Last Update:

02/07/2013 - 19:48

Comments

Rabbi Skolnick's article moved me, deeply. He has a unique perspective and blessed one, having served one congregation for his entire career. I know that it must be even harder to set boundaries with congregants with whom he and his family have grown up and have known for an adult lifetime. Living in a rabbinic family, as well, but having the opposite experience, moving to different congregations and parts of the country, I have felt the strong desire to establish roots, but as the rabbi and his family in many cases, that is not possible and leads to a sense of acute isolation and continuing to set boundaries, wanting to be social, yet knowing that there is only so far in letting people know you. It is a tricky tightrope walk. I am grateful to hear that when Rabbi Skolnick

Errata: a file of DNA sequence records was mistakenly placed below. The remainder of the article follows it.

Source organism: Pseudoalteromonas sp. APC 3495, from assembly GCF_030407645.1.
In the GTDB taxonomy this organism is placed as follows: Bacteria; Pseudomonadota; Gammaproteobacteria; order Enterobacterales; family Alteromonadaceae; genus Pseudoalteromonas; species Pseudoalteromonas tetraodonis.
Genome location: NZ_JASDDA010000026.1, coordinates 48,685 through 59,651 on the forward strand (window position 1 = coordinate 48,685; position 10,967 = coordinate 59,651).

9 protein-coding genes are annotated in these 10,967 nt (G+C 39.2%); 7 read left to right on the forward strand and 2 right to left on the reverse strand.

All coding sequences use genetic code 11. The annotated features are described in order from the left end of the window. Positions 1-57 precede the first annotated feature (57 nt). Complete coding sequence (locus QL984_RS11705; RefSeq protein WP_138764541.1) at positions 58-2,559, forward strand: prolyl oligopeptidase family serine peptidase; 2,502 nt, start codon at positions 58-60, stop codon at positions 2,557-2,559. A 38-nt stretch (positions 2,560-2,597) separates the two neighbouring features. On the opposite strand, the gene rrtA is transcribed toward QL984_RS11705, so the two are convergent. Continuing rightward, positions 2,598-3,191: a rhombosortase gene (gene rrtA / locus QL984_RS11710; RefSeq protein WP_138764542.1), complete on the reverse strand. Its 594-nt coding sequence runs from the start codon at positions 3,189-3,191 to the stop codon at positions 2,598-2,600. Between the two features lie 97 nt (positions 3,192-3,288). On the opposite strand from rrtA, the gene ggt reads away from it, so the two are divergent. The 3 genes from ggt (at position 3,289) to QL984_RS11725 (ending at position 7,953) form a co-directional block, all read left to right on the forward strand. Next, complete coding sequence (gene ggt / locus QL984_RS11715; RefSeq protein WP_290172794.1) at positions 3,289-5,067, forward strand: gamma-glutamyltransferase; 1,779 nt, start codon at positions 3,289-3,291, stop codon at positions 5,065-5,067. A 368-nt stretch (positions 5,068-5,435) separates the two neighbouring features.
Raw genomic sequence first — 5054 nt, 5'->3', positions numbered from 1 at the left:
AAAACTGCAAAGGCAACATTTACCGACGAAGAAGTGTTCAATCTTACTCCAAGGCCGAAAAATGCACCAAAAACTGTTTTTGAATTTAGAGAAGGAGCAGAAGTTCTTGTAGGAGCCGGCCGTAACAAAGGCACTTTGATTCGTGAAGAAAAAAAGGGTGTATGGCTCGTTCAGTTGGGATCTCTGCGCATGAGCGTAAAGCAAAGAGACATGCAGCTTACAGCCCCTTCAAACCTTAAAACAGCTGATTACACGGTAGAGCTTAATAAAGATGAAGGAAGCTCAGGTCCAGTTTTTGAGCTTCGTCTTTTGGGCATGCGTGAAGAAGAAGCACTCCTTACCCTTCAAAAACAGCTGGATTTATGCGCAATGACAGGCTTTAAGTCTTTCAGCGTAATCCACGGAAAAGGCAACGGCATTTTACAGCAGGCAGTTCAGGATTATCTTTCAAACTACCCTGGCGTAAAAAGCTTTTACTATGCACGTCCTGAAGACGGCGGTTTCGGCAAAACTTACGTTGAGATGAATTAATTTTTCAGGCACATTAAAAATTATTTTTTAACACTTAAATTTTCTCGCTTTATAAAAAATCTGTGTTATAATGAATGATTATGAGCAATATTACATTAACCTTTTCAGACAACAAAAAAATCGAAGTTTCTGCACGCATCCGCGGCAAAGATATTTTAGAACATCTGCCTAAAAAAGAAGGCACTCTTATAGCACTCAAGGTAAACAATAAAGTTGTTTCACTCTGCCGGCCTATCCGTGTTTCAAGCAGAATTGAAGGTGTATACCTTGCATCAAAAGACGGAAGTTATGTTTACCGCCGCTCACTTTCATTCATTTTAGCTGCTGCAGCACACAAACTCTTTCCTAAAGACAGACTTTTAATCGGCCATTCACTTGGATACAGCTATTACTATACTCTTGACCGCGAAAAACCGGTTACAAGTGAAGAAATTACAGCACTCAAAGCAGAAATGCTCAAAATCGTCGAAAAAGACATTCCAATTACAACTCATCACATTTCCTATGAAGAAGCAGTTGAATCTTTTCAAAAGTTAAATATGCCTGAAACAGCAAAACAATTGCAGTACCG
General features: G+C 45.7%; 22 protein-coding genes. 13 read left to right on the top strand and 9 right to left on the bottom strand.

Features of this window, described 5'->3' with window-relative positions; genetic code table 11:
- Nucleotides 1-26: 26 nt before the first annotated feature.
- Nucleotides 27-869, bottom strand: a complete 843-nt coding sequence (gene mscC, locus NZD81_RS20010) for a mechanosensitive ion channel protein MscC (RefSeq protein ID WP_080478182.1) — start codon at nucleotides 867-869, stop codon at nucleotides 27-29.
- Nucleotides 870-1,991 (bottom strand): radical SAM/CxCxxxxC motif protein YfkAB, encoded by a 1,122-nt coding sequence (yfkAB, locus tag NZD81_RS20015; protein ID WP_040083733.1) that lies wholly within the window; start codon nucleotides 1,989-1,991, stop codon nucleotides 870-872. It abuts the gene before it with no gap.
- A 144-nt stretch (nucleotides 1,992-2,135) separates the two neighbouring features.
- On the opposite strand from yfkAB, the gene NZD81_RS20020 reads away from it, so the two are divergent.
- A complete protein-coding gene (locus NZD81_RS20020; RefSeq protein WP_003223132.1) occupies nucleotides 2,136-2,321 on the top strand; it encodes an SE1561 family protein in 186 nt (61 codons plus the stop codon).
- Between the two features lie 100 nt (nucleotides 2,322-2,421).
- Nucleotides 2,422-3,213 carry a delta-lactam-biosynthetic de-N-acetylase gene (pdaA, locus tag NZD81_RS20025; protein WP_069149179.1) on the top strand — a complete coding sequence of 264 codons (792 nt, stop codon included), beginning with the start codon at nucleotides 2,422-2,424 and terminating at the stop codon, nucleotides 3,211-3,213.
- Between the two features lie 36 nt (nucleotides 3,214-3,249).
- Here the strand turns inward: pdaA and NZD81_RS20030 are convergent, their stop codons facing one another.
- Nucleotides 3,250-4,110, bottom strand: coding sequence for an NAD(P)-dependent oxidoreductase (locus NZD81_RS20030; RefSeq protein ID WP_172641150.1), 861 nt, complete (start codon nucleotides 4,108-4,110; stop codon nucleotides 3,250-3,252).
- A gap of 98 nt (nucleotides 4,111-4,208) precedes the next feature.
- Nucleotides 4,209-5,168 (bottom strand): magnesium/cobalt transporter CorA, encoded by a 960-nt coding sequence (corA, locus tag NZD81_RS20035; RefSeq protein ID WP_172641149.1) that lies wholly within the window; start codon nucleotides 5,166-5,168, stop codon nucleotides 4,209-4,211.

taught his students he emphasized this aspect of the life of a congregational rabbi. It is essential for the mental health and balance of the rabbinic family.

Comment Guidelines

The Jewish Week feels comments create a valuable conversation and wants to feature your thoughts on our website. To make everyone feel welcome, we won't publish comments that are profane, irrelevant, promotional or make personal attacks.

Add comment

The content of this field is kept private and will not be shown publicly.
By submitting this form, you accept the Mollom privacy policy.